So theoretically, what range do you suspect BARS-R/M (whatever designation) would be able to track F-16's? Roughly 200km? Cause Irbis-E, the upgraded variant of the family, can detect it roughly 250 - 400km range (I think roughly 350km 3M^2, cannot be precise).

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    Re: Indian Air Force (IAF): News

    Post  medo on Fri Apr 08, 2016 6:11 pm

    sepheronx wrote:So theoretically, what range do you suspect BARS-R/M (whatever designation) would be able to track F-16's?  Roughly 200km?  Cause Irbis-E, the upgraded variant of the family, can detect it roughly 250 - 400km range  (I think roughly 350km 3M^2, cannot be precise).

    This is extremely difficult to answer. Irbis could detect them at 400 km as it is very powerful radar with 20 kW peak power. Bars-M is limited with 5 kW peak power, so the range will be similar as with N001VEP, which have 6 kW peak power. But Bars-M radar transmitter EGSP-6A could have 7 kW peak power, so we could assume Bars-R work at 7 kW peak power and with that have longer range. There are some claims for Bars-M, most probably on Su-30MKI:

    For aircraft N011M has a 350 km search range and a 200 km tracking range. The radar can track and engage 20 air targets and engage the 8 most threatening targets simultaneously. The forward hemisphere is ±90º in azimuth and ±55º in elevation. These targets can include cruise/ballistic missiles and even motionless helicopters. A MiG-21 for instance can be detected at a distance of up to 135 km. Design maximum search range for an F-16 target was 140-160km. A Bars' earlier variant, fitted with a five-kilowatt transmitter, proved to be capable of acquiring Su-27 fighters at a range of over 330 km. In comparison, the advanced Kopyo radar found in the latest MiG-21UPG can detect small drone targets at a range of 50 km.

    Source: http://defence.pk/threads/mini-awacs-the-powerful-n011m-bars-hybrid-radar-system-su-30-mki.256937/#ixzz45FUyhkJ6

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    Re: Indian Air Force (IAF): News

    Post  Pinto on Fri Apr 08, 2016 7:53 pm

    wow so many valuable inputs regarding radar capacity os su30mki so tyhis seems to be powerful enough to ward off threats to India from across the immediate borders welcome

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    ‘Mirage 2000 upgrade for Air Force on track’

    Post  Pinto on Fri Apr 15, 2016 4:52 pm

    Upgraded models to sport longer range radars; have improved tactical awareness

    Antoine Caput, Vice-President and Country Director (India) of Thales, has said the $2.5 billion-project to upgrade 51 Mirage 2000 fighter jets for the Indian Air Force is going as per schedule and four upgraded jets have been already delivered.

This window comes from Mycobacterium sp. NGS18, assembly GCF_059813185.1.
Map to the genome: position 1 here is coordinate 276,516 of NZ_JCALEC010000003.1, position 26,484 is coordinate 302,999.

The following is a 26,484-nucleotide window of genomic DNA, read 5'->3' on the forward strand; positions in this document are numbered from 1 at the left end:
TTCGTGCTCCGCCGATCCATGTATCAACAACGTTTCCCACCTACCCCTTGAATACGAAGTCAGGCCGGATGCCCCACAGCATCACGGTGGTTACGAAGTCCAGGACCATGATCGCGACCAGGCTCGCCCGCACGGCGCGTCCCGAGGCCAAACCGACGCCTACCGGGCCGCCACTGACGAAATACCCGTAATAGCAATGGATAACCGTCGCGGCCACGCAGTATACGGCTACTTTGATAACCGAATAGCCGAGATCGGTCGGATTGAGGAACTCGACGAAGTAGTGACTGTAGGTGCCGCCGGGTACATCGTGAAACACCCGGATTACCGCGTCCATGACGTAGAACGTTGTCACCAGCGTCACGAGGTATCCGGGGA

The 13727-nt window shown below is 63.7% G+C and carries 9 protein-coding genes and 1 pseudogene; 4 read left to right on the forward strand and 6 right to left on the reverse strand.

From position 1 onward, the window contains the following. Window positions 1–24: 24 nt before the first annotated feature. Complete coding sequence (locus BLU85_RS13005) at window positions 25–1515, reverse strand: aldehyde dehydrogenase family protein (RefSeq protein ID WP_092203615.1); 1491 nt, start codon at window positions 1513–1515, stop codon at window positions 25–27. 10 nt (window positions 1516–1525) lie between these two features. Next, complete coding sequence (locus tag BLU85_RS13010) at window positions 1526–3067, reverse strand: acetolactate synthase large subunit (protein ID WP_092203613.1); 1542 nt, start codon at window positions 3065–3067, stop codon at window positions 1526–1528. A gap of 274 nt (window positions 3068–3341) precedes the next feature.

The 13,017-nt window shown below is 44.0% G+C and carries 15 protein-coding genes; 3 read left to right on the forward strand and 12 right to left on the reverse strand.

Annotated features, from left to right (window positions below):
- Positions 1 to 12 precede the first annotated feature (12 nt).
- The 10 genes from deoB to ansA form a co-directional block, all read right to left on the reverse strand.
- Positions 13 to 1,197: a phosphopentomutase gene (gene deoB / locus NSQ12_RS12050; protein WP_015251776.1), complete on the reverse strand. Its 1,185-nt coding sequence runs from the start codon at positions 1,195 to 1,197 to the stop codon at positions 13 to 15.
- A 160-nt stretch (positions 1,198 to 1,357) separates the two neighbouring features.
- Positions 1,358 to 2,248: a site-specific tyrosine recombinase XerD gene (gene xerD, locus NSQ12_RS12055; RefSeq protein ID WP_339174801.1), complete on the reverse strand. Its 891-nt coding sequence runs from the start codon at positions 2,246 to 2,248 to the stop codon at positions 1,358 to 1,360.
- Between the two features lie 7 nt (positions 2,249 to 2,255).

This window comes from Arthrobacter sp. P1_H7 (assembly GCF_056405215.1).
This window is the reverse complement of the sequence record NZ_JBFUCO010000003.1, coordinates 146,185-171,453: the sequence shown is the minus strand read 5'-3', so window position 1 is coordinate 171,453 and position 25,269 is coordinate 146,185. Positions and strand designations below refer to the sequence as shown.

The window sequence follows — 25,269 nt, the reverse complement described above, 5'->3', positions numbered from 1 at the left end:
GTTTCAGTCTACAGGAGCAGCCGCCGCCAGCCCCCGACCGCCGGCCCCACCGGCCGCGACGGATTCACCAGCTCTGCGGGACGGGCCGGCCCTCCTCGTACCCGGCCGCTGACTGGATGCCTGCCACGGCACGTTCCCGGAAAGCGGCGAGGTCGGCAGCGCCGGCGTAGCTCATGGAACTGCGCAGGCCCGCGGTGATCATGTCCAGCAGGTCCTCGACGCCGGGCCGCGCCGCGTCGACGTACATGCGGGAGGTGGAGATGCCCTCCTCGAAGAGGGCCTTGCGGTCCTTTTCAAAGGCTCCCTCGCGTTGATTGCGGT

In an interview with BusinessLine, he said the firm is keen to make India its global manufacturing hub and the joint venture with Bharat Electronics (BEL) is progressing well. Excerpts:


    How has the progress of upgradation of the ageing Mirage 2000 aircraft been so far? Is it on track?

    The project began in July 2011 and since then, Thales and Dassault Aviation have both been working on the upgradation of IAF’s Mirage 2000 fleet.

    Four upgraded Mirage 2000 have been delivered to the IAF and the rest of the fleet is being upgraded by HAL with the support of Dassault Aviation and Thales teams as per the contract.

    Will this upgrade enhance Air Force’s combat capabilities?

    The Mirage 2000’s capabilities will be significantly enhanced and the IAF will have a capable and potent platform for the next 20 years. The upgraded Mirage 2000s will sport longer range radars and improved tactical situation awareness.

    They will also have longer-range weapons to engage simultaneous targets with greater stealth. The improved fighters will have an extended operating envelope, with the capability to engage ground targets whilst countering airborne threats.

    Recently, the top brass of the IAF expressed concerns over delay in the project. What was the issue?

    It is on track, as per schedule. We are working with all partners and in case of any challenge, we will address them as per the contract.

    Thales is a significant supplier to Dassault Aviation for Rafale combat jets. However, the $9-billion deal with the Indian government is stuck over pricing. Is that frustrating?

    We are committed to India and our partners working with the Indian government. We understand each country’s situations and hence, the rules and laws are different.